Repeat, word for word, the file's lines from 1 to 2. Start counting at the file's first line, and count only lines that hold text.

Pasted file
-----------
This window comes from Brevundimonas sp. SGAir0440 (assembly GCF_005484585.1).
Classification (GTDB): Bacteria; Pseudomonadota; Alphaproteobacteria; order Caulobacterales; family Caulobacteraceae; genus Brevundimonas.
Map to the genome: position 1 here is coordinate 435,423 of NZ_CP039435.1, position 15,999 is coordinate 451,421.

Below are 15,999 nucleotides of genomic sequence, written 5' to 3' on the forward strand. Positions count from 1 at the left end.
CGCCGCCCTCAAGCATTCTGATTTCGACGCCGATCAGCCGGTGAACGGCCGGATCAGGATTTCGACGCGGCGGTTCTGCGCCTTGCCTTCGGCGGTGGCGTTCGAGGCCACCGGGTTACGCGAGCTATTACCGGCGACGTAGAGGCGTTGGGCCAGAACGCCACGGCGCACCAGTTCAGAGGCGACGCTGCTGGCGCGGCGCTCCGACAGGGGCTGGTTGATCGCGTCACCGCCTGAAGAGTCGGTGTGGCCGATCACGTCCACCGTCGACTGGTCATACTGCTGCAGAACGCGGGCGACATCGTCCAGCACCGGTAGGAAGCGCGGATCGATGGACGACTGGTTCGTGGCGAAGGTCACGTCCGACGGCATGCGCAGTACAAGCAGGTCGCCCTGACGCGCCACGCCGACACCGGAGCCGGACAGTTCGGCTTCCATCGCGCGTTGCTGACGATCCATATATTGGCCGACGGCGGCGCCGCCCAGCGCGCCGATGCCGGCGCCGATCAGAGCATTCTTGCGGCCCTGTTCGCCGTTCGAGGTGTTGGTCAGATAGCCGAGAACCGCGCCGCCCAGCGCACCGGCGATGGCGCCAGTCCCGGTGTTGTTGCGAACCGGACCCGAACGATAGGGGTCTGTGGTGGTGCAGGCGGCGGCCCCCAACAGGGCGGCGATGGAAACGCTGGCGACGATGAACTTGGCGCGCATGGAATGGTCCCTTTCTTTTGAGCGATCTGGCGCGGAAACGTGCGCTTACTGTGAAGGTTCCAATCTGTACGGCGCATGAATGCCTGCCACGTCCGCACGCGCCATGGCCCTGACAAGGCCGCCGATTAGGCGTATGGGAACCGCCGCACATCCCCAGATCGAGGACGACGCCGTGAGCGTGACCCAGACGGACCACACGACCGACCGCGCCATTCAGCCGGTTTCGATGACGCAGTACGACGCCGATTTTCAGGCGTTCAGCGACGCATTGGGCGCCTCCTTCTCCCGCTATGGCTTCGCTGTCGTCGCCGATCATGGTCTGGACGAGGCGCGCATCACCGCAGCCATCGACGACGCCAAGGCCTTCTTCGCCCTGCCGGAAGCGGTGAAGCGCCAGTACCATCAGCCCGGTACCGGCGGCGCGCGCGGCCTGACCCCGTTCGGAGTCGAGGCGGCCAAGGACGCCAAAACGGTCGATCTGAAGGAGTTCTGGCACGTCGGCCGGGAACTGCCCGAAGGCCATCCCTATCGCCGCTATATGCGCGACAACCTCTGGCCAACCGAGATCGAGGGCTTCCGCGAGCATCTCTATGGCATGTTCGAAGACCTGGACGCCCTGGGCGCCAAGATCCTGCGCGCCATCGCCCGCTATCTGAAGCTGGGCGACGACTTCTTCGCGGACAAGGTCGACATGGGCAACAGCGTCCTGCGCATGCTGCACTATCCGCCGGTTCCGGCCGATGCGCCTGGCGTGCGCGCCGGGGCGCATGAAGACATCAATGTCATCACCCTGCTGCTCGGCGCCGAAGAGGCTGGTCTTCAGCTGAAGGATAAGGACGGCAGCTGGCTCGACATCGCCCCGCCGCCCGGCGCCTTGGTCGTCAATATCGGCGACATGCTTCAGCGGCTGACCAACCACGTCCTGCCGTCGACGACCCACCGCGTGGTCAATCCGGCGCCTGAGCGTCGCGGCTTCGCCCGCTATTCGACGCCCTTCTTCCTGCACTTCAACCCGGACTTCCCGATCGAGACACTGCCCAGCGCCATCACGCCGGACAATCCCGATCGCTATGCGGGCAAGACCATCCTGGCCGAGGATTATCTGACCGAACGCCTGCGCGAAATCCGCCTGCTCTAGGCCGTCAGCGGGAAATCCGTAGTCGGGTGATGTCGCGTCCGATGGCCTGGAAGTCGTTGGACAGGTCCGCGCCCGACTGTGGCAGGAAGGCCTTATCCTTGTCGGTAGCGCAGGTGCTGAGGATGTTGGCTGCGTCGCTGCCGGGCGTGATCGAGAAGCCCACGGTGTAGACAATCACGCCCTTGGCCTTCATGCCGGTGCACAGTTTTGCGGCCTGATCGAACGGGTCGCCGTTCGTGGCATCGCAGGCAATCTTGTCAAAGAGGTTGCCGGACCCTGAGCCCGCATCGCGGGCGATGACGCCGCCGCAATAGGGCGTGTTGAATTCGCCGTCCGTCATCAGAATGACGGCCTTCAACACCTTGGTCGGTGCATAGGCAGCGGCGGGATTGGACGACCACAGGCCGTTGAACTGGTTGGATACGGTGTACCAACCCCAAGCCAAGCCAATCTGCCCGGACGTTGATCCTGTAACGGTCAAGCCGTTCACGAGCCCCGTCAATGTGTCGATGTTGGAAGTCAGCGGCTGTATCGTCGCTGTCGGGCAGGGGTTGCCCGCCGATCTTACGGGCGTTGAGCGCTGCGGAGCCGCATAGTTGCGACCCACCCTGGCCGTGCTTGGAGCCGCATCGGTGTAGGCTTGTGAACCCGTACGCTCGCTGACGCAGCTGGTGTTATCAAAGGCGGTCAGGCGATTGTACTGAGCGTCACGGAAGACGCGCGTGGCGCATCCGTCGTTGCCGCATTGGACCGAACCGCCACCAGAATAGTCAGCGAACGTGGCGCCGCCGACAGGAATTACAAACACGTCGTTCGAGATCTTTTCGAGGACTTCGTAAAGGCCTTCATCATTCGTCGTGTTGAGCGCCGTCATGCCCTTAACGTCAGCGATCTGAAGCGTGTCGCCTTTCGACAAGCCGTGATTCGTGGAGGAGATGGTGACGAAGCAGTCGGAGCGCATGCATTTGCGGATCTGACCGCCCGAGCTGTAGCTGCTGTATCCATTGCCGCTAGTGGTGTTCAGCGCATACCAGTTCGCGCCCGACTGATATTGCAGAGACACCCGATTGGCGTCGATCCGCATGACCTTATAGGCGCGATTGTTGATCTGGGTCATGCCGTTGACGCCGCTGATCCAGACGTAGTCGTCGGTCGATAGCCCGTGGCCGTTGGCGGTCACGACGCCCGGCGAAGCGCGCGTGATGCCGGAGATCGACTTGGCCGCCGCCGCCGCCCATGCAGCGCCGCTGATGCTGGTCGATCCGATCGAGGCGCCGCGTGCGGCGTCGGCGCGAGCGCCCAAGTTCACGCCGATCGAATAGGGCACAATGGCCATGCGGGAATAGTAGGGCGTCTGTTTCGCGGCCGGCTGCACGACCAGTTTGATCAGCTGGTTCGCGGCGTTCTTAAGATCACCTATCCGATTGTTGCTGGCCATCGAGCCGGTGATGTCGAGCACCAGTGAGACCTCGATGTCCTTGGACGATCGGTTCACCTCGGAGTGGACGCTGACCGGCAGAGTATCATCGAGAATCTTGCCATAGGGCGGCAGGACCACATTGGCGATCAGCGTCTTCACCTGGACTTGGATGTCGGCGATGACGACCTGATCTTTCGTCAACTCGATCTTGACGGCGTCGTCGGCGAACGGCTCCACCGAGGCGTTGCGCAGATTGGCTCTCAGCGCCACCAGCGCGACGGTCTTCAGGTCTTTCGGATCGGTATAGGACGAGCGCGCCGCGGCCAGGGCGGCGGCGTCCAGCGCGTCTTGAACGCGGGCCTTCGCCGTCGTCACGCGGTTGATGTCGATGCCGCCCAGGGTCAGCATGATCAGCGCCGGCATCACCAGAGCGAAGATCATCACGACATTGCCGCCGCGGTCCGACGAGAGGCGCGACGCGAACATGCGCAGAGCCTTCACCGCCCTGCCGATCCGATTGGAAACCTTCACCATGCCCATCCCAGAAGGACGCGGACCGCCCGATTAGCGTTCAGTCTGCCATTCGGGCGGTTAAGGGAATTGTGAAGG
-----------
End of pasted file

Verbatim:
This window comes from Brevundimonas sp. SGAir0440 (assembly GCF_005484585.1).
Classification (GTDB): Bacteria; Pseudomonadota; Alphaproteobacteria; order Caulobacterales; family Caulobacteraceae; genus Brevundimonas.